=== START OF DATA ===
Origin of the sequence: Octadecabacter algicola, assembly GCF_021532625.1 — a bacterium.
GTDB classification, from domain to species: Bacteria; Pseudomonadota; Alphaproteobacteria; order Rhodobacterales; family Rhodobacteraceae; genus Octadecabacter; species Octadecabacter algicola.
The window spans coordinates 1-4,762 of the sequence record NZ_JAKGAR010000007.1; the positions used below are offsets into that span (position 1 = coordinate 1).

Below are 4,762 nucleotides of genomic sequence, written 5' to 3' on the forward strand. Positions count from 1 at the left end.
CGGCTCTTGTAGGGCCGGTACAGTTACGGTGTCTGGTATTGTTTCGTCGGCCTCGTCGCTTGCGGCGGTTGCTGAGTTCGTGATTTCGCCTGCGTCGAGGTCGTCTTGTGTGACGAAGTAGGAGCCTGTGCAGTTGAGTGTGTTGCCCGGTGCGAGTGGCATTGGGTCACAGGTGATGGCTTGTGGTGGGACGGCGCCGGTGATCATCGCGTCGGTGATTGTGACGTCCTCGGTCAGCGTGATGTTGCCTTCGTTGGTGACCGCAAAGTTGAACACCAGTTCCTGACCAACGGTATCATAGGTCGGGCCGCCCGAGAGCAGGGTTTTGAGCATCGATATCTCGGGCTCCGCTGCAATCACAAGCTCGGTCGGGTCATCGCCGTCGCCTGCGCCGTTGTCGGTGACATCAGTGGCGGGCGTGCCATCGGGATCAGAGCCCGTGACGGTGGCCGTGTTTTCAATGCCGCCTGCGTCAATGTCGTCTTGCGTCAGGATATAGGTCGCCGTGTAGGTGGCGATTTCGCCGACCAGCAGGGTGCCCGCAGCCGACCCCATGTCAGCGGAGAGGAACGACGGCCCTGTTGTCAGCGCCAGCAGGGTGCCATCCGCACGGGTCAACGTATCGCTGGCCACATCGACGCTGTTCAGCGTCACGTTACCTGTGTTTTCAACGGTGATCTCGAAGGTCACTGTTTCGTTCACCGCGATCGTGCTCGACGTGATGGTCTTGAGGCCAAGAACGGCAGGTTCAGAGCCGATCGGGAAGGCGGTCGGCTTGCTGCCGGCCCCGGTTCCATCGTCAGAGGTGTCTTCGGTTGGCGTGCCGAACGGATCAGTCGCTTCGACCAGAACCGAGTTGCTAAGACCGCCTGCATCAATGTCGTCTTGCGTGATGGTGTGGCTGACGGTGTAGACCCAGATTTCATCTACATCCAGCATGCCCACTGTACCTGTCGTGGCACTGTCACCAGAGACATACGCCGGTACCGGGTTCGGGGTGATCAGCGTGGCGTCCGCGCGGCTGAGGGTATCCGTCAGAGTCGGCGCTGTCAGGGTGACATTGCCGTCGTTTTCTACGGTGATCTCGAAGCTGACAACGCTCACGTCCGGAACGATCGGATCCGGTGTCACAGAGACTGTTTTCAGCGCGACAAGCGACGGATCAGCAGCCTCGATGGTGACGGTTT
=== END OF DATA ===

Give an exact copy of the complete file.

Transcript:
Origin of the sequence: Octadecabacter algicola, assembly GCF_021532625.1 — a bacterium.
GTDB classification, from domain to species: Bacteria; Pseudomonadota; Alphaproteobacteria; order Rhodobacterales; family Rhodobacteraceae; genus Octadecabacter; species Octadecabacter algicola.
The window spans coordinates 1-4,762 of the sequence record NZ_JAKGAR010000007.1; the positions used below are offsets into that span (position 1 = coordinate 1).

Below are 4,762 nucleotides of genomic sequence, written 5' to 3' on the forward strand. Positions count from 1 at the left end.
CGGCTCTTGTAGGGCCGGTACAGTTACGGTGTCTGGTATTGTTTCGTCGGCCTCGTCGCTTGCGGCGGTTGCTGAGTTCGTGATTTCGCCTGCGTCGAGGTCGTCTTGTGTGACGAAGTAGGAGCCTGTGCAGTTGAGTGTGTTGCCCGGTGCGAGTGGCATTGGGTCACAGGTGATGGCTTGTGGTGGGACGGCGCCGGTGATCATCGCGTCGGTGATTGTGACGTCCTCGGTCAGCGTGATGTTGCCTTCGTTGGTGACCGCAAAGTTGAACACCAGTTCCTGACCAACGGTATCATAGGTCGGGCCGCCCGAGAGCAGGGTTTTGAGCATCGATATCTCGGGCTCCGCTGCAATCACAAGCTCGGTCGGGTCATCGCCGTCGCCTGCGCCGTTGTCGGTGACATCAGTGGCGGGCGTGCCATCGGGATCAGAGCCCGTGACGGTGGCCGTGTTTTCAATGCCGCCTGCGTCAATGTCGTCTTGCGTCAGGATATAGGTCGCCGTGTAGGTGGCGATTTCGCCGACCAGCAGGGTGCCCGCAGCCGACCCCATGTCAGCGGAGAGGAACGACGGCCCTGTTGTCAGCGCCAGCAGGGTGCCATCCGCACGGGTCAACGTATCGCTGGCCACATCGACGCTGTTCAGCGTCACGTTACCTGTGTTTTCAACGGTGATCTCGAAGGTCACTGTTTCGTTCACCGCGATCGTGCTCGACGTGATGGTCTTGAGGCCAAGAACGGCAGGTTCAGAGCCGATCGGGAAGGCGGTCGGCTTGCTGCCGGCCCCGGTTCCATCGTCAGAGGTGTCTTCGGTTGGCGTGCCGAACGGATCAGTCGCTTCGACCAGAACCGAGTTGCTAAGACCGCCTGCATCAATGTCGTCTTGCGTGATGGTGTGGCTGACGGTGTAGACCCAGATTTCATCTACATCCAGCATGCCCACTGTACCTGTCGTGGCACTGTCACCAGAGACATACGCCGGTACCGGGTTCGGGGTGATCAGCGTGGCGTCCGCGCGGCTGAGGGTATCCGTCAGAGTCGGCGCTGTCAGGGTGACATTGCCGTCGTTTTCTACGGTGATCTCGAAGCTGACAACGCTCACGTCCGGAACGATCGGATCCGGTGTCACAGAGACTGTTTTCAGCGCGACAAGCGACGGATCAGCAGCCTCGATGGTGACGGTTT